I counted most of the macros for the my diet which does not include dinner because it varies every night.

2038 calories
188 g protein
144 g carbs
66 g fat

Would there be any foods you recommend to eat in addition to what I have? Or to substitute/get rid of?

I don't know how active you are, but I doub't you'll gain weight at anything less than 2500 calories given your height/weight and assuming you go to the gym

brandonfaggiano
01-23-2014, 09:46 AM
I don't know how active you are, but I doub't you'll gain weight at anything less than 2500 calories given your height/weight and assuming you go to the gym

I think I'm going to get rid of Greek Yogurt and cottage cheese and switch them with a cup of almonds and a cup of Black Turtle Beans every day. I get more Carbs, calories, and protein that way. Still searching for more way of switching...

WonderPug
01-23-2014, 09:50 AM
I counted most of the macros for the my diet which does not include dinner because it varies every night.

2038 calories
188 g protein
144 g carbs
66 g fat

Would there be any foods you recommend to eat in addition to what I have? Or to substitute/get rid of?Wow, that's a terrible diet.

Please see post #6 and fix your diet ASAP!!!

brandonfaggiano
01-23-2014, 09:54 AM
Wow, that's a terrible diet.

Please see post #6 and fix your diet ASAP!!!

Switching greek yogurt and cottage cheese with 1 cup of black turtle beans and 1 cup of almonds leaves me with this:

2958 calories
218 g protein
251 g carbs
113 g fat

Again this does not include dinner. At my college every meal is different. Still low on Carbs...

keramon02
01-23-2014, 09:56 AM
^^^ Start by reading this:

Caloric Intake

Energy balance is the primary dietary driver of body weight and it also impacts body composition. A chronic surplus of calories will result in increased body weight and a chronic deficit of calories will result in a loss of body weight.

In other words, in order to gain about one pound of tissue weight (as opposed to transient flux in water weight), you need to consume a total of about 3,500 calories more than you expend. And to lose about one pound of tissue weight, you have to do the opposite -- consume about 3,500 calories less than you expend.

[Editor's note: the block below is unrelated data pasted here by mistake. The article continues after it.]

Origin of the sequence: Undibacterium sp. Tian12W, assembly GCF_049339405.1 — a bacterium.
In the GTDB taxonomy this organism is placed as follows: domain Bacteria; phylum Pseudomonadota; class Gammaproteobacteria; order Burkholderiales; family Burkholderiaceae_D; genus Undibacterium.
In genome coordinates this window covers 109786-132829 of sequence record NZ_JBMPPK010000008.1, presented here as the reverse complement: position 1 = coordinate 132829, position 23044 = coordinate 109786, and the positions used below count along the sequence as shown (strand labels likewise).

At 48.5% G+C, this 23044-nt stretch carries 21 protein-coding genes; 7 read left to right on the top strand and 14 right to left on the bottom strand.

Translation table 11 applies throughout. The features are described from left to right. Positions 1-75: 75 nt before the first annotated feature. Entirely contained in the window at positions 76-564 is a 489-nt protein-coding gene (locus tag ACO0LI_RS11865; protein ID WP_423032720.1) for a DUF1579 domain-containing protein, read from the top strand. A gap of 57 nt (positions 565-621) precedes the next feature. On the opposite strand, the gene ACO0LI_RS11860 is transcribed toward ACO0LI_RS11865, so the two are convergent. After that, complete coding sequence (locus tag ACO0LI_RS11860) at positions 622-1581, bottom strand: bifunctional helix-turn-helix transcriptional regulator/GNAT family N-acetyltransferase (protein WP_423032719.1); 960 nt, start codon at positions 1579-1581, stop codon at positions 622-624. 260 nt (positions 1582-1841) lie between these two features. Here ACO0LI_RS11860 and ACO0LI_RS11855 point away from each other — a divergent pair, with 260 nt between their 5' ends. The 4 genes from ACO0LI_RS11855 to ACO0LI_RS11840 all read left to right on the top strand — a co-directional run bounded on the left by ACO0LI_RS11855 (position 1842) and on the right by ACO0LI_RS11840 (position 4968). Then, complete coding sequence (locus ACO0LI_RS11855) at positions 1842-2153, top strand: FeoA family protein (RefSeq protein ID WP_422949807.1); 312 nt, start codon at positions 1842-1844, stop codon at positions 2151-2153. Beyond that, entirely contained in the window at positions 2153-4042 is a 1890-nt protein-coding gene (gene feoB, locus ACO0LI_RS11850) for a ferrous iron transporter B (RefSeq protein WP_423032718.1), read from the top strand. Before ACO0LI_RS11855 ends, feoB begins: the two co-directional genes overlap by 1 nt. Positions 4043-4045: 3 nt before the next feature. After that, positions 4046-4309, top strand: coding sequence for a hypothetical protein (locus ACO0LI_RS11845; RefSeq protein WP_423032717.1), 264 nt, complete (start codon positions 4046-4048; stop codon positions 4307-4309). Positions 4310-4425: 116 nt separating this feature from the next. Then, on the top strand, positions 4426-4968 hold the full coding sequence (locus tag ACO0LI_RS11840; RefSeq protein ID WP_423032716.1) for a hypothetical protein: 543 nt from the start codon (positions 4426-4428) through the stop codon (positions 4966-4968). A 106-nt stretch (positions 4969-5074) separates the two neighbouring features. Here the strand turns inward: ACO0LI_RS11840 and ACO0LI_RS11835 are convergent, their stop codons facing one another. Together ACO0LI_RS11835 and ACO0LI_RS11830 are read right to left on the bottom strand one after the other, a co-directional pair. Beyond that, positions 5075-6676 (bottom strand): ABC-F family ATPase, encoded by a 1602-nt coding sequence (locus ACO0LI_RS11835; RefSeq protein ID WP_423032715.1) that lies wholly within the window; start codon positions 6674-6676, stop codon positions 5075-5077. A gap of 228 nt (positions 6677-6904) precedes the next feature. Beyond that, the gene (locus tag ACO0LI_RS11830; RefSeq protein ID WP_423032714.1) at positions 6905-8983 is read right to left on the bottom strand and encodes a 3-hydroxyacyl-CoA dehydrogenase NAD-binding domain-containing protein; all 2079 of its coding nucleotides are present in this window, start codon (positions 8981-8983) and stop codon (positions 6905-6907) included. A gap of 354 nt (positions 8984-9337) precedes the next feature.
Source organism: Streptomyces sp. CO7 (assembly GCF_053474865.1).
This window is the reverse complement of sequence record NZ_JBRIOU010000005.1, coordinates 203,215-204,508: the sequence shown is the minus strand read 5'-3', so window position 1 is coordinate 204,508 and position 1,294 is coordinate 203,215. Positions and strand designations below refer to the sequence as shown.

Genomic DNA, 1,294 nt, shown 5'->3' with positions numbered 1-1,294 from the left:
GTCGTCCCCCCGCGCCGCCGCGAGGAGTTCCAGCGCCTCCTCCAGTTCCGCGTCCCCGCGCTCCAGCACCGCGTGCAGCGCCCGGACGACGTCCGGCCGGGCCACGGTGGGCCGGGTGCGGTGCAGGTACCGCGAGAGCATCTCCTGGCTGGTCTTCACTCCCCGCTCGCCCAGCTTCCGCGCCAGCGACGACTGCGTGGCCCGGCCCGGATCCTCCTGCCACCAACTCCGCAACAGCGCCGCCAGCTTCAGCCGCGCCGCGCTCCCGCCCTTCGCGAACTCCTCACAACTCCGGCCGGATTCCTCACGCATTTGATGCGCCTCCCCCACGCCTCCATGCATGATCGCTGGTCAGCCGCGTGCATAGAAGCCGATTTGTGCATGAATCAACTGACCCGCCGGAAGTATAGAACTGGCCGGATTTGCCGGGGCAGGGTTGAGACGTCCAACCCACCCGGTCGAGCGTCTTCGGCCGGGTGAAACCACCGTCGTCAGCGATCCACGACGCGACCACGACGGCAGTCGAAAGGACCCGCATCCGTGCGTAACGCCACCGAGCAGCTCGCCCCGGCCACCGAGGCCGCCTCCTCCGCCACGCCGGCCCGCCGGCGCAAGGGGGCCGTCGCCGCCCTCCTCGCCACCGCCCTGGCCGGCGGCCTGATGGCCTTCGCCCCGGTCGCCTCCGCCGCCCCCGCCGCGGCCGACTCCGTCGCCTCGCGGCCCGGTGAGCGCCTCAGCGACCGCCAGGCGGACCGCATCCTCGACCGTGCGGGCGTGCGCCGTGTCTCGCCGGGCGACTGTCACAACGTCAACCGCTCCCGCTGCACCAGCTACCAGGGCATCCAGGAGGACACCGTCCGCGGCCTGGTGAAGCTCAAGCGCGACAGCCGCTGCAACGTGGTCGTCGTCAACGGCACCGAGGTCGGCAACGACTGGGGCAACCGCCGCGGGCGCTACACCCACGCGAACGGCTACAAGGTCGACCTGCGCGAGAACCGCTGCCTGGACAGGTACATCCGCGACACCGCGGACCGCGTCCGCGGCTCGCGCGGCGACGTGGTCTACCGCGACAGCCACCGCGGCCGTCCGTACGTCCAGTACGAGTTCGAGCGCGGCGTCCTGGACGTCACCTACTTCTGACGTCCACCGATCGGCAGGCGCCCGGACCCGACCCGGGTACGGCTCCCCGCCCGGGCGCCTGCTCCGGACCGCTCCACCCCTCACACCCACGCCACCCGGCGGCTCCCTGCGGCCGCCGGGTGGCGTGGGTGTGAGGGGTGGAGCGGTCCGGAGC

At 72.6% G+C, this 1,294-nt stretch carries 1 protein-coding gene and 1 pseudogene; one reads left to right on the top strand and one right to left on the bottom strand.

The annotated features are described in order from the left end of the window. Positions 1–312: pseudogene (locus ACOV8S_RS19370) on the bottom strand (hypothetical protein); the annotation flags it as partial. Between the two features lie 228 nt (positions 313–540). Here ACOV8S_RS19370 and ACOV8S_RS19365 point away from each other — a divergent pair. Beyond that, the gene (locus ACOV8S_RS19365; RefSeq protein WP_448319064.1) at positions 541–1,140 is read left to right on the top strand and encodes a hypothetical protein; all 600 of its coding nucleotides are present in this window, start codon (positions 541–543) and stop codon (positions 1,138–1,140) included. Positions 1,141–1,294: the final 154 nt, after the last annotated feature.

Thus, the first step in constructing any rational diet is to get a sense of how many calories per day, on average, you should consume in order to progress towards your goals.

The average number of calories you expend per day -- called total daily energy expenditure (TDEE) -- is a function of your basal metabolic rate (BMR) and your average weekly activity level.

To estimate your BMR, it's important to have a sense of how much lean body mass (LBM) you carry. If you're not sure, post a photo or two and we can estimate your percentage body fat and, from this number and your total body weight, it's easy to estimate LBM by using the following formula:



LBM = body weight * (1 - percentage body fat)


To estimate BMR, use the the Katch-McArdle formula:



BMR = 370 + (9.8 * LBM in pounds)
or
BMR = 370 + (21.6 * LBM in kg)


The next step is to estimate average weekly activity using the following guidelines to calculate an activity factor (AF):




1.1 - 1.2 = Sedentary (desk job, and little formal exercise, this will be most of you students)

1.3 - 1.4 = Lightly Active (light daily activity and light exercise 1-3 days a week)

1.5 - 1.6 = Moderately Active (moderately daily Activity & moderate exercise 3-5 days a week)

1.7 - 1.8 = Very Active (physically demanding lifestyle & hard exercise 6-7 days a week)

1.9 - 2.2 = Extremely Active (athletes in endurance training or very hard physical job)